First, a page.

Extracting oil from under the sea

Name: Micheal Halton
Age: 23
Job title: Commissioning Engineer
Qualifications: Chemical & Bioprocess Engineering, University College Dublin, Ireland
Employer: BP
Where you live: Aberdeen, Scotland

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I chose to work in the oil and gas industry as I understand how important the industry is to the world we live in today.

The oil and gas produced from projects around the world is used to heat homes, to generate electricity and to produce thousands of everyday products which we take for granted. They form the raw material used to manufacture almost all chemicals including plastics, paints, detergents and even medicines.

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It is important to reduce our use of oil and gas as fuels to protect the environment but the demand for crude oil to produce synthetic materials means that we’ll need these raw materials for a very long time. A single sofa can contain 60 liters of oil while 40 percent of all textiles contain oil. This is without even considering all of the products made using machinery lubricated by oil.

So what do I do? I work in Aberdeen as a commissioning engineer with BP on the Quad 204 project for the West of Shetland. The Quad 204 project is made up of a “floating production storage offloading” (FPSO) vessel, which is connected to subsea (underwater equipment and technology used to extract oil from beneath the sea bed) through flexible pipes called risers which then link up with flowlines (pipe lines) that bring oil and gas to the FPSO.

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The oil is then taken away by tanker while the gas is piped back to land or recycled, which helps to increase the amount of oil you can extract from the sea bed. The FPSO is currently being manufactured in South Korea and once it is completed it will be towed to the North Sea. It’s really exciting to work on a project which has been worked on by teams from all over the world.

The role of my team (commissioning team) is to ensure the systems on the FPSO will be safe and functional when they start extracting oil and gas from under the sea. We look at how the different systems on the vessel are connected and how they will work together

It’s like knocking down a line of dominoes. It’s very important that everything is completed in a logical sequence so that nothing is missed which will be required later on by another system. As you can imagine with a project as large and complex as Quad 204, this is not an easy task.

When I finished school, I chose to study chemical engineering at university as I really enjoyed maths and chemistry, and engineering seemed to give me the broadest range of career opportunities once I had graduated.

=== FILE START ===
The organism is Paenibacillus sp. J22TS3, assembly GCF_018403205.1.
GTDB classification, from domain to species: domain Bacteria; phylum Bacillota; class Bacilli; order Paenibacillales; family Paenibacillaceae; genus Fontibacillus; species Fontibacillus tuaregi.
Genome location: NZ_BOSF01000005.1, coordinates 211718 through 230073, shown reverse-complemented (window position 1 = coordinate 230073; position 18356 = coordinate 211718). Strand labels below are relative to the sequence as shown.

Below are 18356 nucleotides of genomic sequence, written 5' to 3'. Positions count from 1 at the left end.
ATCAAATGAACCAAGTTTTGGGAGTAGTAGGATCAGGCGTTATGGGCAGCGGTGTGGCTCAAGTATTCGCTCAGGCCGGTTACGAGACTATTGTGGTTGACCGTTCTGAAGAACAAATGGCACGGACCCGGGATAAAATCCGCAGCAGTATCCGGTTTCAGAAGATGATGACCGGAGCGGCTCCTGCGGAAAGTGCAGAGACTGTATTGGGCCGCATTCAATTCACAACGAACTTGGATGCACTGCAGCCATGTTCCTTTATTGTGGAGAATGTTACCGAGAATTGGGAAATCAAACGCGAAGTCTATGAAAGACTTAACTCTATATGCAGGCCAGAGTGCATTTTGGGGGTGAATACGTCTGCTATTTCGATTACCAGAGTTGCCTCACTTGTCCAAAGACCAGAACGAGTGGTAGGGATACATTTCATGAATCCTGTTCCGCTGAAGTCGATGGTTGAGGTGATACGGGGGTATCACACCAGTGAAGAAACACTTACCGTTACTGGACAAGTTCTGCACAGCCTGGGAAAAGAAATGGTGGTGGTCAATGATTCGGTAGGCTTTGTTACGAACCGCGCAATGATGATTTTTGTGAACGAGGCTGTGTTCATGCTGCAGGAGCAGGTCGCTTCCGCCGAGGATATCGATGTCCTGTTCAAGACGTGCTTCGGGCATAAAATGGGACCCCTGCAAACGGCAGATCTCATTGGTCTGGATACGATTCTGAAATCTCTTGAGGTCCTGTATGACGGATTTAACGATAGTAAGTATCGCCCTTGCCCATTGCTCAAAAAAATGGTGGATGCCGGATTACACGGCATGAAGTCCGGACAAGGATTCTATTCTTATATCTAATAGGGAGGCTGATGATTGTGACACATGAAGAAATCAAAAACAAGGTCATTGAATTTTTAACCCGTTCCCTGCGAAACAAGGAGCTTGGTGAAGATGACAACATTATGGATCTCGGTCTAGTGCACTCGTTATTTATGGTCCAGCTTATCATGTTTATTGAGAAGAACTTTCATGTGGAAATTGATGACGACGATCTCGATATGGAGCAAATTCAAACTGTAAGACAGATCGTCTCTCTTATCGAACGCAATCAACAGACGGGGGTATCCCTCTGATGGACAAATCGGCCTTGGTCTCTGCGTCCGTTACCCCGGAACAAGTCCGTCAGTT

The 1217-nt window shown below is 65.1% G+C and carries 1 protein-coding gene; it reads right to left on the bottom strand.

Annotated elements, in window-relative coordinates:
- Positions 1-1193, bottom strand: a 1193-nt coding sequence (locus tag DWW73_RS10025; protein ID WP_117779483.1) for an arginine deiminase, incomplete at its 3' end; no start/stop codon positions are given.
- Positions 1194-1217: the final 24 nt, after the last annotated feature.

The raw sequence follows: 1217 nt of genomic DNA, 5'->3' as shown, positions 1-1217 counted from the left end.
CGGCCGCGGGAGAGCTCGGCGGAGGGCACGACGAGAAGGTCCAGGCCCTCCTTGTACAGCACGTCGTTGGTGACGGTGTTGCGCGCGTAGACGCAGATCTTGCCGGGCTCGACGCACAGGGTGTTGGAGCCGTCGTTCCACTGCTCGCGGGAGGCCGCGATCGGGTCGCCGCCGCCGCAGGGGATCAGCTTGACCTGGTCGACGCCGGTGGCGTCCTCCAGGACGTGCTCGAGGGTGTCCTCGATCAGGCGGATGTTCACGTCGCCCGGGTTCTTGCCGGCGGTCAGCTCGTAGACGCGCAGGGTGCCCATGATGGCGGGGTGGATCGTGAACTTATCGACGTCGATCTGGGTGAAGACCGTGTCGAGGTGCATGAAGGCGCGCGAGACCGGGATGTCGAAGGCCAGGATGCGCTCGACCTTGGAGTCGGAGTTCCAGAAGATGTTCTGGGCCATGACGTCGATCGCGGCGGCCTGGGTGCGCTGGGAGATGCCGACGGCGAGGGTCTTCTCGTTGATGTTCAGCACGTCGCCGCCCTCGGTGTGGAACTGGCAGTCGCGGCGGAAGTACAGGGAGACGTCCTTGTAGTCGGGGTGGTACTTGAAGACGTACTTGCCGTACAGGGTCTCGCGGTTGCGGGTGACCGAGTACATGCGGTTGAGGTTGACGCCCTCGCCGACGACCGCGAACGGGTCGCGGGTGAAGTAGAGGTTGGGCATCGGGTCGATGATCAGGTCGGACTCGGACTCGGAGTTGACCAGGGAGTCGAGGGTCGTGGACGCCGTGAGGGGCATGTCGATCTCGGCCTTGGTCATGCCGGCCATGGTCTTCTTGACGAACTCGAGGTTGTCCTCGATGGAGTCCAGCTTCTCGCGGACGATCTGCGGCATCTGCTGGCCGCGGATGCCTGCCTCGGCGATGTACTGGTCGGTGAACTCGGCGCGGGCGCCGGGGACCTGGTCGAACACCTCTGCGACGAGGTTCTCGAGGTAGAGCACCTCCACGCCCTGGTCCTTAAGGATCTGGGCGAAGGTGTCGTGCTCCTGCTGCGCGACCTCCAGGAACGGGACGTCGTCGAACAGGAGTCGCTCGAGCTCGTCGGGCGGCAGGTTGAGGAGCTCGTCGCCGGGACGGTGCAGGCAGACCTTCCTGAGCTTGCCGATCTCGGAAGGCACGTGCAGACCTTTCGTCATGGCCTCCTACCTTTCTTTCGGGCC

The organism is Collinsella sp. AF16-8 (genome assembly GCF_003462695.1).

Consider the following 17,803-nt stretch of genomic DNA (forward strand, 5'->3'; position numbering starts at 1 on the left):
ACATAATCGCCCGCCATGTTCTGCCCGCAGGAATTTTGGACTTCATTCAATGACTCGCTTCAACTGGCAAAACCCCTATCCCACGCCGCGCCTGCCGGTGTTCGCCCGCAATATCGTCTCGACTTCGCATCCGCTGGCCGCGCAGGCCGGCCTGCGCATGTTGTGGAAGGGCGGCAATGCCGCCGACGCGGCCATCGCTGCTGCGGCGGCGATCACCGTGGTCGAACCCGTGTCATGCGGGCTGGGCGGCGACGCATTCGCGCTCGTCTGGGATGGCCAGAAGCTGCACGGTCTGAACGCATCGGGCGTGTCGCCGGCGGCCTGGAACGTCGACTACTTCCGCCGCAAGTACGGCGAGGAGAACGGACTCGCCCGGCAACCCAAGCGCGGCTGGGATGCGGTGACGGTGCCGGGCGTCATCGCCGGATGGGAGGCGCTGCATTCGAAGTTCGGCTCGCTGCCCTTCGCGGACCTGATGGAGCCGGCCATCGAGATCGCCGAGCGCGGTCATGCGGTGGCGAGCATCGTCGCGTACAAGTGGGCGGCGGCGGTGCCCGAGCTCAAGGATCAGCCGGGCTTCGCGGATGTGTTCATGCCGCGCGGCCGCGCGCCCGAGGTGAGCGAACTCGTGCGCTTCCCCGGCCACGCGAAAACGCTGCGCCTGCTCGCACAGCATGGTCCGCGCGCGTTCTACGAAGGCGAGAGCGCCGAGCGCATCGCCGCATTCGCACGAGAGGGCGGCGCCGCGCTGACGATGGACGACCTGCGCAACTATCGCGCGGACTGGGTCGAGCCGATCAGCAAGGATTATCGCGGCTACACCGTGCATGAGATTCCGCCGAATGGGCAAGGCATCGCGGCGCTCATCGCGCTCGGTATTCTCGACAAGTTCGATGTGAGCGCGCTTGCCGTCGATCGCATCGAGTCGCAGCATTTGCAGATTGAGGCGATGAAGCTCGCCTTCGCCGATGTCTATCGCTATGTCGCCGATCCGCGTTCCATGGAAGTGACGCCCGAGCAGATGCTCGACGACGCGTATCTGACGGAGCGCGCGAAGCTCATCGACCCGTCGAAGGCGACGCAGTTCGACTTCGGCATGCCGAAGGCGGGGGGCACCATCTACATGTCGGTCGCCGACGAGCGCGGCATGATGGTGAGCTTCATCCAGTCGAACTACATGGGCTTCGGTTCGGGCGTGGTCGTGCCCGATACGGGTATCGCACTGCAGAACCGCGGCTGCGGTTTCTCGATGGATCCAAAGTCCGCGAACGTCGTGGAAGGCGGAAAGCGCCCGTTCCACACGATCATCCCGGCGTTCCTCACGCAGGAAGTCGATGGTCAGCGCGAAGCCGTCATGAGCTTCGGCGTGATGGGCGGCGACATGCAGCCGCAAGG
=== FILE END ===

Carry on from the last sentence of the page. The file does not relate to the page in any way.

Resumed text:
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I completed my degree at University College Dublin, Ireland, and spent my third year studying in the University of California, Berkeley. This was a great way to experience a different culture and country while continuing my engineering education.

Engineering is used and studied throughout the world, meaning that as an engineer there are global career opportunities which allow you to travel around the world. The other great thing about studying engineering is the group work you complete which really helps to build friendships with classmates and makes learning much more enjoyable and varied.

As a graduate of chemical engineering, I have the potential to work in every imaginable industry, from microchips to food, to oil and gas. It’s really exciting to have that range of potential careers.

Working as an engineer is incredibly varied. There are many competing considerations and demands which make every day different, with new challenges coming up which require creativity and ingenuity to overcome. This could involve working on improving safety when completing routine tasks, or it could involve trying to keep costs low when completing big projects featuring different groups.

The work can sometimes be technically challenging while at other times it requires good communication skills. You need to be able to demonstrate that an option is the right choice and show that there are appropriate safeguards in place. The aim is always to do things as safely as practical while keeping costs to minimum.

The world we have is built on crude oil and natural gas and it’s hard to imagine what the world would be like without them. Becoming an engineer gave me the opportunity to understand this and now I have the chance to work towards making it better.


Useful links

Engineering at University College, Dublin